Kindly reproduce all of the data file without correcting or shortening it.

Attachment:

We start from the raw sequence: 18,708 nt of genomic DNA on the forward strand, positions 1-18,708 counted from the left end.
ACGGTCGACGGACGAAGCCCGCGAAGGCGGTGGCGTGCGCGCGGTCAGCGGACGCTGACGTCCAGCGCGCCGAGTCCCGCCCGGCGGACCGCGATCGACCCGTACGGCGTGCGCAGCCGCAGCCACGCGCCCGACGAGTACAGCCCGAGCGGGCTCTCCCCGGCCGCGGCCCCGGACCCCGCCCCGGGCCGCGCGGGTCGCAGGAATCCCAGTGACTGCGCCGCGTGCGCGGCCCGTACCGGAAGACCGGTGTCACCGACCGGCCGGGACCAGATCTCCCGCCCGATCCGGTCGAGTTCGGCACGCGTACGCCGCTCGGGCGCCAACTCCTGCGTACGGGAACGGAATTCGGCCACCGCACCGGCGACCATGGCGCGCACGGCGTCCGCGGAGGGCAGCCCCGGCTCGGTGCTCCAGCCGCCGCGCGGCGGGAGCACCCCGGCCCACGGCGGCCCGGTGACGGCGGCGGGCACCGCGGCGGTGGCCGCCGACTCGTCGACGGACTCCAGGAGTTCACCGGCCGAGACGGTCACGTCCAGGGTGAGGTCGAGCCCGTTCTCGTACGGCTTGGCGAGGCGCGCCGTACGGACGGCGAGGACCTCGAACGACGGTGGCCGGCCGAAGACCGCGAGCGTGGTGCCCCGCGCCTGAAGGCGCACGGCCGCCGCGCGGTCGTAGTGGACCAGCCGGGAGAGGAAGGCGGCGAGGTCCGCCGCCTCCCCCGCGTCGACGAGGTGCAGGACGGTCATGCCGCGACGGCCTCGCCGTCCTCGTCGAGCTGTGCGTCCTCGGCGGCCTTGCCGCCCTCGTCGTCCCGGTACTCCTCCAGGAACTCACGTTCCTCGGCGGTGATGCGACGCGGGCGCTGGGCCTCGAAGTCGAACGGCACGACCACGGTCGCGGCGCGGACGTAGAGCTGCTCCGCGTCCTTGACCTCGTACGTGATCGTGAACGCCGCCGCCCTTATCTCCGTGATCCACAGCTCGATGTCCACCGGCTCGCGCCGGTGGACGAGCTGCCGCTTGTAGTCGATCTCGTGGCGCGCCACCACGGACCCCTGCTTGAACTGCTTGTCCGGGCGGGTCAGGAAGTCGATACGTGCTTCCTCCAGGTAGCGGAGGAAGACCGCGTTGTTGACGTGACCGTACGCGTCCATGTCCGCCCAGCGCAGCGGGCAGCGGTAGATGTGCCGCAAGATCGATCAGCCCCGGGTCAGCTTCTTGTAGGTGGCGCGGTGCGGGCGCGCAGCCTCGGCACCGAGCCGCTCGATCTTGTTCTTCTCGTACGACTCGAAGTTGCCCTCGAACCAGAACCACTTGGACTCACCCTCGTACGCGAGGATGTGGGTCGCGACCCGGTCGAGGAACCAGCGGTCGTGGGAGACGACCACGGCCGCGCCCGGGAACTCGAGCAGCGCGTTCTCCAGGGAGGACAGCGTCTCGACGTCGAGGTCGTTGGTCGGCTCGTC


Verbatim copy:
We start from the raw sequence: 18,708 nt of genomic DNA on the forward strand, positions 1-18,708 counted from the left end.
ACGGTCGACGGACGAAGCCCGCGAAGGCGGTGGCGTGCGCGCGGTCAGCGGACGCTGACGTCCAGCGCGCCGAGTCCCGCCCGGCGGACCGCGATCGACCCGTACGGCGTGCGCAGCCGCAGCCACGCGCCCGACGAGTACAGCCCGAGCGGGCTCTCCCCGGCCGCGGCCCCGGACCCCGCCCCGGGCCGCGCGGGTCGCAGGAATCCCAGTGACTGCGCCGCGTGCGCGGCCCGTACCGGAAGACCGGTGTCACCGACCGGCCGGGACCAGATCTCCCGCCCGATCCGGTCGAGTTCGGCACGCGTACGCCGCTCGGGCGCCAACTCCTGCGTACGGGAACGGAATTCGGCCACCGCACCGGCGACCATGGCGCGCACGGCGTCCGCGGAGGGCAGCCCCGGCTCGGTGCTCCAGCCGCCGCGCGGCGGGAGCACCCCGGCCCACGGCGGCCCGGTGACGGCGGCGGGCACCGCGGCGGTGGCCGCCGACTCGTCGACGGACTCCAGGAGTTCACCGGCCGAGACGGTCACGTCCAGGGTGAGGTCGAGCCCGTTCTCGTACGGCTTGGCGAGGCGCGCCGTACGGACGGCGAGGACCTCGAACGACGGTGGCCGGCCGAAGACCGCGAGCGTGGTGCCCCGCGCCTGAAGGCGCACGGCCGCCGCGCGGTCGTAGTGGACCAGCCGGGAGAGGAAGGCGGCGAGGTCCGCCGCCTCCCCCGCGTCGACGAGGTGCAGGACGGTCATGCCGCGACGGCCTCGCCGTCCTCGTCGAGCTGTGCGTCCTCGGCGGCCTTGCCGCCCTCGTCGTCCCGGTACTCCTCCAGGAACTCACGTTCCTCGGCGGTGATGCGACGCGGGCGCTGGGCCTCGAAGTCGAACGGCACGACCACGGTCGCGGCGCGGACGTAGAGCTGCTCCGCGTCCTTGACCTCGTACGTGATCGTGAACGCCGCCGCCCTTATCTCCGTGATCCACAGCTCGATGTCCACCGGCTCGCGCCGGTGGACGAGCTGCCGCTTGTAGTCGATCTCGTGGCGCGCCACCACGGACCCCTGCTTGAACTGCTTGTCCGGGCGGGTCAGGAAGTCGATACGTGCTTCCTCCAGGTAGCGGAGGAAGACCGCGTTGTTGACGTGACCGTACGCGTCCATGTCCGCCCAGCGCAGCGGGCAGCGGTAGATGTGCCGCAAGATCGATCAGCCCCGGGTCAGCTTCTTGTAGGTGGCGCGGTGCGGGCGCGCAGCCTCGGCACCGAGCCGCTCGATCTTGTTCTTCTCGTACGACTCGAAGTTGCCCTCGAACCAGAACCACTTGGACTCACCCTCGTACGCGAGGATGTGGGTCGCGACCCGGTCGAGGAACCAGCGGTCGTGGGAGACGACCACGGCCGCGCCCGGGAACTCGAGCAGCGCGTTCTCCAGGGAGGACAGCGTCTCGACGTCGAGGTCGTTGGTCGGCTCGTC